The saying, “abs are made in the kitchen” simple means eating less or eating clean to reduce your body fat levels in order to reveal them. Doing endless crunches or sit ups in hope of burning off your belly fat is a waste of time and energy in my opinion. All that does is improve your endurance in those exercises with nothing to show for it if you don’t address the diet side of the equation.

Remember you can’t spot reduce. So if you want abs be prepared to lose body fat on other parts of your body also. The belly fat may be the last to go based on your fat distribution patterns. But don’t despair, you will be re-composing your entire body in the process and with a consistent and balanced fitness routine and diet, you will like the results.

Making time vs finding time.

Exercise is something I do at least four times a week and I have been doing it for several years. It is something I enjoy and look forward to doing hence the reason I make time to do it. I like to try out different approaches to exercise and the past three weeks I experimented with not scheduling my workouts and I figured I would just go with the flow of the day and exercise whenever some free time was available. After three weeks I got in  three workout sessions.

I am married with two young boys ages five and two, and everything that comes along with having a family takes up your time and energy. An average of one workout a week on a consistent basis, in my opinion is not enough when your goal is weight loss, muscle building or improving fitness. I can only imagine how hard it is for some to find time to exercise who have bigger families or more going on in their daily lives than I do. The problem is our approach.

The issue of finding time is a faulty concept. One must make time. It’s a faulty concept because finding time requires little to no sacrifice. You allow things to get in the way or take precedence over what you intended to do, a road that leads to no progress. To succeed at anything in life there needs to be some measure of sacrifice. When you make time to do something, you do it no matter what. For me to get my workouts in I need to either sacrifice some sleep and do it first thing in the morning or sacrifice going to bed at a decent hour and do it the last thing at night. Each person’s situation is different so their sacrifices will be different as well.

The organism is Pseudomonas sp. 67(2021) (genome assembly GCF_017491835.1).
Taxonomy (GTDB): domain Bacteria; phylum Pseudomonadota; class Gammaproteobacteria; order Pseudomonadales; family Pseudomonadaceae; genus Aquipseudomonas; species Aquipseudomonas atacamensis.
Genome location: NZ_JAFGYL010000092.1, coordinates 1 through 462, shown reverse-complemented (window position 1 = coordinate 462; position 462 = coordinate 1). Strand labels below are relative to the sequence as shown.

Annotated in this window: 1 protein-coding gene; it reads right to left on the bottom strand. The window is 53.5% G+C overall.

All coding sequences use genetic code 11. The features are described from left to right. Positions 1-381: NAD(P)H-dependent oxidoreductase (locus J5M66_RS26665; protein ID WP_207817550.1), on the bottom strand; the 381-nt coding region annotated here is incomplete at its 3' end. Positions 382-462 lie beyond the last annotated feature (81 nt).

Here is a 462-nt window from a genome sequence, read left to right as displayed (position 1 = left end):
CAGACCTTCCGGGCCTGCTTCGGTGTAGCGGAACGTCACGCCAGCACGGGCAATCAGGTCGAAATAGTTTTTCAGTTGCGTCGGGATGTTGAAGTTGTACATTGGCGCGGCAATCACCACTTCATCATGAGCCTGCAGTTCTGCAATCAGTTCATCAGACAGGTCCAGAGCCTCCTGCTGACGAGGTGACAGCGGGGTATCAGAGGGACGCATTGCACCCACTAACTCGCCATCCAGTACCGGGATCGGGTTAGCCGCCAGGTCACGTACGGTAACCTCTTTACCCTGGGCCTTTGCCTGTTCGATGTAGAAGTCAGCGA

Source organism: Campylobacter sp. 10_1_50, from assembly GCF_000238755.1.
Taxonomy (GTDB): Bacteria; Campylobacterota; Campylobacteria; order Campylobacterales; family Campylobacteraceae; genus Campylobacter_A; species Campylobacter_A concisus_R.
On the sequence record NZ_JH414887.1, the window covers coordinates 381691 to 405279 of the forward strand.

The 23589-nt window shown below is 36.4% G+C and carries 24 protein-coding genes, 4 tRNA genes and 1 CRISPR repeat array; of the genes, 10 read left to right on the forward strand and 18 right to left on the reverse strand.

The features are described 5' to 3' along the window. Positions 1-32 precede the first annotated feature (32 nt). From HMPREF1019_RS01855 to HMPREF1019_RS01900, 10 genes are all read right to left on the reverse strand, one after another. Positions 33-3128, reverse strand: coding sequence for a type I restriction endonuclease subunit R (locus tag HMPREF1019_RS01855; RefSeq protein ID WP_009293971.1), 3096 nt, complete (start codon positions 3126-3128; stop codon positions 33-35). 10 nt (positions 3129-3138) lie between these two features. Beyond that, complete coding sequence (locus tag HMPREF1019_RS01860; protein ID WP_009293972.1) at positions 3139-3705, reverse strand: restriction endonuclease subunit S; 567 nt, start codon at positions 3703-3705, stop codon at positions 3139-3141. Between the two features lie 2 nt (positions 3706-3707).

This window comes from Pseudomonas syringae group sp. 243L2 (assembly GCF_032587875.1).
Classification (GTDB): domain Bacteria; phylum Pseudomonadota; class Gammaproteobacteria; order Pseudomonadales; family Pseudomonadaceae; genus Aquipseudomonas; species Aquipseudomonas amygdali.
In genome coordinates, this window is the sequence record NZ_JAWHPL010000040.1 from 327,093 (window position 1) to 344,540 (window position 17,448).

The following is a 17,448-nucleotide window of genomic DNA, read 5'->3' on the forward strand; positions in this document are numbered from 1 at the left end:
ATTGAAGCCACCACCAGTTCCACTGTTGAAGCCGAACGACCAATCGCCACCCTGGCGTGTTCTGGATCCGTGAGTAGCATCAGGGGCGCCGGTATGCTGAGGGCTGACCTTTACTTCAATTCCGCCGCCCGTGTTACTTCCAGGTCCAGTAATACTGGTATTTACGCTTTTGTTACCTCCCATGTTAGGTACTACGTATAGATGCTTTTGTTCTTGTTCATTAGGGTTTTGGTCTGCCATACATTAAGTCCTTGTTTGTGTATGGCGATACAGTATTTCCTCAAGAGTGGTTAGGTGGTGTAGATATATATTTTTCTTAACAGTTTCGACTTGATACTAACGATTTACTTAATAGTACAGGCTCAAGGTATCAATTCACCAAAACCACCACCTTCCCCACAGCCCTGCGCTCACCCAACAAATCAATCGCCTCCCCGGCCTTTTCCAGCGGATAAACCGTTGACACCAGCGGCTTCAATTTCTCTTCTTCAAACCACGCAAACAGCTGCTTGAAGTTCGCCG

We can all make time for exercise if we really want to, but are we willing to sacrifice the simple pleasures in life to make it happen? We make time for everything else, so why not exercise?

It is what it is.

A man should look for “what is” and not for what he thinks “should be”. Every few years there tend to be a fitness craze that sweeps the nation that people will move towards. Many in today’s society are desperate for the next new thing or workout program that can finally make them lose the weight they struggled with getting off for so long. As nothing in life is free, they fork out their hard earned money and get on the latest fitness wagon.

Over the years I have heard a constant sentiment from people who partake in these fitness activities. When I ask about their satisfaction and results from their workout programs, they often say, they did not get the results they expected but “it’s fun and easy”. The human body improves by forcing it to change through challenging physical exercise along with proper nutrition and fun and easy don’t create that change most of the time.  You look at the shape and health they are in after years of doing the same fun workout programs, and it’s obvious that it’s not working for them, as they look the same as when they first started.  Why do the same things in regards to getting in shape and losing weight year in and year out and expect different results?

There is a belief by many that losing weight and getting in shape through diet and exercise should be fun and easy. Although making exercise fun is necessary for some when it comes to consistency, everything that is fun may not give you the results you are looking for. Losing weight and getting in shape is a simple concept, but is it easy? The truth is, it’s not easy. It takes hard work. Losing weight is about being in a calorie deficit. How many of us are willing to eat less for any length of time until we see our body fat percentage decrease? Shaping the body and improving overall fitness is about resistance training with a mix of cardiovascular work. How many of us are willing to add resistance training to the fun cardiovascular workouts  we already do? How many of us are willing to do more challenging cardiovascular work?